A squash camp he just attended included outdoor training so kids wouldn't miss out on sunshine. "It's really good for your health, but it's also really fun being with your friends doing stuff."

Even in the realm of organized sports, experts are trying to lighten up and focus more on the magic of motion.

John Hyland, head coach at the North Toronto Soccer Club, runs a number of outdoor camps and is trying to move away from non-stop competition and toward more broad physical literacy.

"House league drives me nuts," says Mr. Hyland, a recent transplant from Britain. "It's 'Throw them on the field; parents will scream, shout from the sidelines, score! score! score!' … The competitive thing is driven from the youngest ages, and there's no ability to play the sport and enjoy it for longer."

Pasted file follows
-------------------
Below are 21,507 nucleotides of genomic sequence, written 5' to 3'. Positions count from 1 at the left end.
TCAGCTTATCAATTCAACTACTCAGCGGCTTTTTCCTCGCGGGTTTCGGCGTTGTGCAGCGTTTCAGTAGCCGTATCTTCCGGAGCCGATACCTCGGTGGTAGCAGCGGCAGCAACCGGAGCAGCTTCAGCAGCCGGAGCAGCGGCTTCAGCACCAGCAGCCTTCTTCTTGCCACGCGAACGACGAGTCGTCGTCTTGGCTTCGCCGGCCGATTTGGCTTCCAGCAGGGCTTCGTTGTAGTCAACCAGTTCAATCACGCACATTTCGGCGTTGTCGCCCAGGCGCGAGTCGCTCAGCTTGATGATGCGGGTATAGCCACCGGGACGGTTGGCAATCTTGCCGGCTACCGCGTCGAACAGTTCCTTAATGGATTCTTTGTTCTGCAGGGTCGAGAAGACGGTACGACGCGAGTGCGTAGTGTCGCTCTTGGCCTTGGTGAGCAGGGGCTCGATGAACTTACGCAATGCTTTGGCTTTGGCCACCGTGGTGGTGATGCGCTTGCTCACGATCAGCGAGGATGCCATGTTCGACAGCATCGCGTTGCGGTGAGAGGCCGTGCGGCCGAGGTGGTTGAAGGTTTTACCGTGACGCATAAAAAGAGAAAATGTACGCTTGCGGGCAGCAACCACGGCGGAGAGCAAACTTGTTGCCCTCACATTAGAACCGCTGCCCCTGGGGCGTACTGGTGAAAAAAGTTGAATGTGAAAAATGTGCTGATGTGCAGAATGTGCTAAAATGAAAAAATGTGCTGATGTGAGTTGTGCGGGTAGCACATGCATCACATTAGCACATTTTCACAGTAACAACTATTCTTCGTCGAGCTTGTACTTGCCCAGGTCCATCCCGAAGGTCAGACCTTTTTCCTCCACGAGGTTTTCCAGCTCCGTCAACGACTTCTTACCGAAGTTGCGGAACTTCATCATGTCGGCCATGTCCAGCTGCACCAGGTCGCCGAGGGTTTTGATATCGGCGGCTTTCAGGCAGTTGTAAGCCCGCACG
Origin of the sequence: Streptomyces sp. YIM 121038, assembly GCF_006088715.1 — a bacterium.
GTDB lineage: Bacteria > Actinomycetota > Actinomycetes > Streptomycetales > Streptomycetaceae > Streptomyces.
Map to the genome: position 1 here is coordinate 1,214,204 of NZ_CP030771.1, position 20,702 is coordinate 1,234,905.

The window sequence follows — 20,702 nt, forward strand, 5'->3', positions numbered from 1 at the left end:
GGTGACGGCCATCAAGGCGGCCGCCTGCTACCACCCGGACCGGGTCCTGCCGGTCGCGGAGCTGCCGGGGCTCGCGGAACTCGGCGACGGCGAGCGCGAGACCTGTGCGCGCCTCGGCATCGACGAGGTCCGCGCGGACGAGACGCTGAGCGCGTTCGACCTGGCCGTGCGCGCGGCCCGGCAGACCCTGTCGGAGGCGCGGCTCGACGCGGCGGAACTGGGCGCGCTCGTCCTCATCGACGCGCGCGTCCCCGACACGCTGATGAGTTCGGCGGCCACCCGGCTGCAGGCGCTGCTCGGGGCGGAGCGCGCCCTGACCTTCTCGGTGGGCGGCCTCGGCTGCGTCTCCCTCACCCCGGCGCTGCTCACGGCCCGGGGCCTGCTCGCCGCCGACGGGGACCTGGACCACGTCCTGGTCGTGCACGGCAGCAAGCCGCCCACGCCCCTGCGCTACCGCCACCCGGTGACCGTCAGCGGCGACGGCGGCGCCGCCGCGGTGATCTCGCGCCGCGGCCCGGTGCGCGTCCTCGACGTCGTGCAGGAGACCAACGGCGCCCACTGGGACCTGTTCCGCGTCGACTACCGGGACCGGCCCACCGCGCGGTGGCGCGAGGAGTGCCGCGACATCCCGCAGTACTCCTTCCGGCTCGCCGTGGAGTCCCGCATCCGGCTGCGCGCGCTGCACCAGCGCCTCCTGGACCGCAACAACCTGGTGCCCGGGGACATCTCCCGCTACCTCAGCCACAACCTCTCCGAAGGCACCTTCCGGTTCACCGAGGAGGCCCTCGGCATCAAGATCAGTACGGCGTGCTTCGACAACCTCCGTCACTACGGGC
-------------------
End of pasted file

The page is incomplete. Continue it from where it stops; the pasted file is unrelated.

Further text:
The new thinking is inspired by Victoria-based sport consultant Istvan Balyi (Malcom Gladwell popularized his assertion that it takes 10,000 hours to become an expert in a sport) and an initiative of his called "long-term athlete development."

LTAD guidelines aim to foster a love of being active as well as creating better building blocks for careers as elite athletes, all with less injury and burnout.

The idea came to him while working with the Canadian Alpine Ski team. He asked Olympic and world champions to do simple gymnastics - front and back rolls. They were either terrible or completely unable to do them, he says. "So imagine, all these Olympians lacking fundamental movement skills."